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Thanks for the suggestion. :thumbsup:

 

This is probably the cheapest way to getting the carb somewhere near tuned as it doesn't require any new jets or needles?!.

 

But, it has a couple of very major flaws in that.

 

You wouldn't know how much more of the air box to cut out and could easily cut out more than is needed.

&

You would then have trouble fine tuning it with just the air/fuel screw, assuming you did cut the right amount, you would need to get lucky to get it close to perfect.

 

The end result of both scenarios would be that you would (probably) end up having to buy new jets and needle(s) after all.

 

Interestingly though William1 ended up cutting more out his air box to get the optimal tuning, albeit with a "wide band commander" hooked up and lots of testing and feedback before cutting.

 

The thread with William1's testing is below and it is the best jetting thread i have read, its well worth a read, all 10 pages :) .

http://www.thumpertalk.com/topic/436377-wide-band-commander-qs/?hl=wideband

 

Thanks for all the replies guys. :thumbsup:

No, it would certainly require new jets/needles/and lots of fine tuning, because you will be moving away from the known jetting range associated with the 3x3.  That's why the 3x3 is easy, because it's better than stock and the jetting to satisfy the known amount of additional air has been established...very little or no guess work/dyno time required to make it run right with the 3x3.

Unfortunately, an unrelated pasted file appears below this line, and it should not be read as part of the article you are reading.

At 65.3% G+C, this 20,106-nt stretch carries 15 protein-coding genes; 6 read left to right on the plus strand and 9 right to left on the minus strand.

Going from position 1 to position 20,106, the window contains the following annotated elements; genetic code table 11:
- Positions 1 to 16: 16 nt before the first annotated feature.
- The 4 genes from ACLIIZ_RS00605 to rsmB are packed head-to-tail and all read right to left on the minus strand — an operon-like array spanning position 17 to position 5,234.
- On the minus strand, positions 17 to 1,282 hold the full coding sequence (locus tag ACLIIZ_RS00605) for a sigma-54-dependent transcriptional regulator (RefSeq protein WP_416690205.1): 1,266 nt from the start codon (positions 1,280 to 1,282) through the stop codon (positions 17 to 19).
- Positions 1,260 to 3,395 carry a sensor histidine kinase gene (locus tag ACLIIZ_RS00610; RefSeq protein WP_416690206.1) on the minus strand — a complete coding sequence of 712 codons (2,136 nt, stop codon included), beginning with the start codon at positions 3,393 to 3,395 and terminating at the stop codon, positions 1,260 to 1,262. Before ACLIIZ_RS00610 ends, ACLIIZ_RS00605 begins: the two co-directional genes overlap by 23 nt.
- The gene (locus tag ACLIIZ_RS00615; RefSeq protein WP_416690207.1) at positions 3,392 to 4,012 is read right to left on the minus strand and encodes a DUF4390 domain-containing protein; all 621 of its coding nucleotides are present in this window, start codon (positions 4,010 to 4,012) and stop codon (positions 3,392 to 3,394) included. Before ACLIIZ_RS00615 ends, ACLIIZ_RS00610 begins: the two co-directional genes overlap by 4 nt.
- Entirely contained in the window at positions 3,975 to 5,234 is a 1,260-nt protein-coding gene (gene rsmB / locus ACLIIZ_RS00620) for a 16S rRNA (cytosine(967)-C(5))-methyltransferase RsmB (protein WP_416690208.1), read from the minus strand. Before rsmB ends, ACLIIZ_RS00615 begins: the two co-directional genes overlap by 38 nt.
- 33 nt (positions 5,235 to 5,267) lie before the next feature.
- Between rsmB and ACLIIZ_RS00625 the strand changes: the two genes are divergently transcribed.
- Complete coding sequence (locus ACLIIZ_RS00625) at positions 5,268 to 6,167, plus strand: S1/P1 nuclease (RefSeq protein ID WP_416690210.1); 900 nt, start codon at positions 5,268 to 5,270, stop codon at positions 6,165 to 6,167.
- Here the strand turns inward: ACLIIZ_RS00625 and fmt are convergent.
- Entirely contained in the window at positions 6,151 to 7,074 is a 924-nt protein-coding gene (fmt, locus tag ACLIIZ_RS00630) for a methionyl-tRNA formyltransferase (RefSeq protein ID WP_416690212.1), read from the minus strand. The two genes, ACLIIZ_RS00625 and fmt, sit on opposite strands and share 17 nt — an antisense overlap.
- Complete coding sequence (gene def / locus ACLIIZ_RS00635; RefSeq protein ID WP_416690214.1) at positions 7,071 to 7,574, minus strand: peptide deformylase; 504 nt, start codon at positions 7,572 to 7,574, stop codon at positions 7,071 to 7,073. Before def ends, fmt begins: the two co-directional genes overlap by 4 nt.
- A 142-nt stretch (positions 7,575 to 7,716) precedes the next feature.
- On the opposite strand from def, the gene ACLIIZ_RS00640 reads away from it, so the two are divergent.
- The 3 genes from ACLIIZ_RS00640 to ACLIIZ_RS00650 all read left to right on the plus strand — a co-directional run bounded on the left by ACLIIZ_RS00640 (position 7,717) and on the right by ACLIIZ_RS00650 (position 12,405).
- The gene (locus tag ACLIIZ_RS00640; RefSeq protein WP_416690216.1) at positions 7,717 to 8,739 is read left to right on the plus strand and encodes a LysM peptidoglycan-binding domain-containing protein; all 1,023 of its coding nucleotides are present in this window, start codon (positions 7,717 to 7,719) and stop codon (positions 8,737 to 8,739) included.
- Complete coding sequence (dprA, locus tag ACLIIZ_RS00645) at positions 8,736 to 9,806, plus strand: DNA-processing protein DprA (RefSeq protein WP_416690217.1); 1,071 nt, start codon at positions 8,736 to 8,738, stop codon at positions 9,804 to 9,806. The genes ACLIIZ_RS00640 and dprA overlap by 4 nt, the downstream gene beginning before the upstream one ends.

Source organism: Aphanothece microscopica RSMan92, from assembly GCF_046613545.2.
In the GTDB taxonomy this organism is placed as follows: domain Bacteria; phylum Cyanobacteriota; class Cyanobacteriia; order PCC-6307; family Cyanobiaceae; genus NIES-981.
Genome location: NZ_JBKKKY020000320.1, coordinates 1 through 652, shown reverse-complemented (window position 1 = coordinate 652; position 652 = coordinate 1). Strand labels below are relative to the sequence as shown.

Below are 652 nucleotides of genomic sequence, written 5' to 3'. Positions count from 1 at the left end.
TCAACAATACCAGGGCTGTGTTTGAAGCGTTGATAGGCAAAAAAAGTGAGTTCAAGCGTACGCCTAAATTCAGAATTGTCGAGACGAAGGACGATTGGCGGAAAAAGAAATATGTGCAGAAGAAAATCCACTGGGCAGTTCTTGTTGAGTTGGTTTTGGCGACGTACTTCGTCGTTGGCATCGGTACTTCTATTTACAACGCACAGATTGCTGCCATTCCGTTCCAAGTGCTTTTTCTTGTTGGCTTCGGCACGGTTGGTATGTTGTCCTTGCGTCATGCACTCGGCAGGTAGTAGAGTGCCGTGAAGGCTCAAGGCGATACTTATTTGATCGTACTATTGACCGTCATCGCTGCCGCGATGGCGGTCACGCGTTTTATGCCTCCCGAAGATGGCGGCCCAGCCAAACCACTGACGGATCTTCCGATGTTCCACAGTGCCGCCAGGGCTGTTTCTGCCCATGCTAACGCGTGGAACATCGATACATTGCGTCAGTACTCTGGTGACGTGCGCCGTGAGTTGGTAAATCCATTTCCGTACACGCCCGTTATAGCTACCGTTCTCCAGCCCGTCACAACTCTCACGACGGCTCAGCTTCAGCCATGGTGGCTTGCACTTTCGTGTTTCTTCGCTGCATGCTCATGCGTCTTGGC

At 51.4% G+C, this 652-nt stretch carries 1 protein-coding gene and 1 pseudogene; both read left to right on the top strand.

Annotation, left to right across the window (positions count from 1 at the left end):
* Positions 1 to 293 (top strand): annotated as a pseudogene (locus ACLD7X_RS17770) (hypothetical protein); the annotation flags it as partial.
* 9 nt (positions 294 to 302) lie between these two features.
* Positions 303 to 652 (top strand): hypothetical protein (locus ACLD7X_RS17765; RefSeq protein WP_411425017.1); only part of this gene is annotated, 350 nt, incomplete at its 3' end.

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3x3 is what everyone does because the associated jetting is somewhat predictable (unless you use a DJ kit...then it's all fawked up).  An engine is an air pump.  The more air it pumps, the more power it will make....period. 

 

Yes, There are things like trying to tune runner lengths for the second order harmonic, which most certainly is not being done with the DRZ, and other optimizations that can have huge gains, but at the end of the day the goal is to let the engine eat as much air as it wants, and then introduce enough fuel to support that.  The carb should be the bottleneck in the system, not the airfilter, and most certainly not the airbox.  This is basic engine stuff...not specific to motorcycles. 

I agree with what you're saying, but I think I should have been clearer. I don't think it's a good recommendation unless you have the ability to investigate and tune. If you're like most it seems, we just want to ride.  :ride:

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If you're like most it seems, we just want to ride. :ride:

Exactly, which is why I did the 3x3 and called it a day

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Ok, so i managed to make time to take the carb off and investigate.

 

The jetting was not standard for an fcr as i wrongly assumed :facepalm: .

 

OBDVR needle 5th clip.

190 main jet.

38 pilot jet.

fuel screw around 1.5 turns out.

 

It ran great at this setting albeit with a high idle and ran better with the air filter door off.

 

I changed the settings to:

 

OBDVR needle on 3rd clip.

190 main jet.

42 pilot jet.

R&D flexi screw @ 2 turns out.